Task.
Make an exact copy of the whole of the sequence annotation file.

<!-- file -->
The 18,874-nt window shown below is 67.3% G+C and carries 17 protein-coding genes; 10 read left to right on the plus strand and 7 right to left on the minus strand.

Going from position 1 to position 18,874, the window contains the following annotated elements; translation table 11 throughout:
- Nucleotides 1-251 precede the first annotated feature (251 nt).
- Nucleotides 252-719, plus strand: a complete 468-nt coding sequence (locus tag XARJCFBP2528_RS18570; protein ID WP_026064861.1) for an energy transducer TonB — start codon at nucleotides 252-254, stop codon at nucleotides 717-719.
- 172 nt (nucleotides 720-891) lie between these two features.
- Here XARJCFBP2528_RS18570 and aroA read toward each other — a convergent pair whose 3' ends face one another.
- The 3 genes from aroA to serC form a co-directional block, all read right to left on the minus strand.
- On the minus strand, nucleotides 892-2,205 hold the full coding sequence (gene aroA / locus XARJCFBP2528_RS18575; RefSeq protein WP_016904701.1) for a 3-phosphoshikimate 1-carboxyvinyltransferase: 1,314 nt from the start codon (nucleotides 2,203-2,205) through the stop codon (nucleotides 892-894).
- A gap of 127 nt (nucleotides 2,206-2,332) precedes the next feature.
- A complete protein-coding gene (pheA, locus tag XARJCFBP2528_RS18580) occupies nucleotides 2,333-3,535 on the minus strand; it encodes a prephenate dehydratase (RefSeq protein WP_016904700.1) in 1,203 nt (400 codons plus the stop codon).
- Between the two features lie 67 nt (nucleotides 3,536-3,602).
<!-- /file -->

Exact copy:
The 18,874-nt window shown below is 67.3% G+C and carries 17 protein-coding genes; 10 read left to right on the plus strand and 7 right to left on the minus strand.

Going from position 1 to position 18,874, the window contains the following annotated elements; translation table 11 throughout:
- Nucleotides 1-251 precede the first annotated feature (251 nt).
- Nucleotides 252-719, plus strand: a complete 468-nt coding sequence (locus tag XARJCFBP2528_RS18570; protein ID WP_026064861.1) for an energy transducer TonB — start codon at nucleotides 252-254, stop codon at nucleotides 717-719.
- 172 nt (nucleotides 720-891) lie between these two features.
- Here XARJCFBP2528_RS18570 and aroA read toward each other — a convergent pair whose 3' ends face one another.
- The 3 genes from aroA to serC form a co-directional block, all read right to left on the minus strand.
- On the minus strand, nucleotides 892-2,205 hold the full coding sequence (gene aroA / locus XARJCFBP2528_RS18575; RefSeq protein WP_016904701.1) for a 3-phosphoshikimate 1-carboxyvinyltransferase: 1,314 nt from the start codon (nucleotides 2,203-2,205) through the stop codon (nucleotides 892-894).
- A gap of 127 nt (nucleotides 2,206-2,332) precedes the next feature.
- A complete protein-coding gene (pheA, locus tag XARJCFBP2528_RS18580) occupies nucleotides 2,333-3,535 on the minus strand; it encodes a prephenate dehydratase (RefSeq protein WP_016904700.1) in 1,203 nt (400 codons plus the stop codon).
- Between the two features lie 67 nt (nucleotides 3,536-3,602).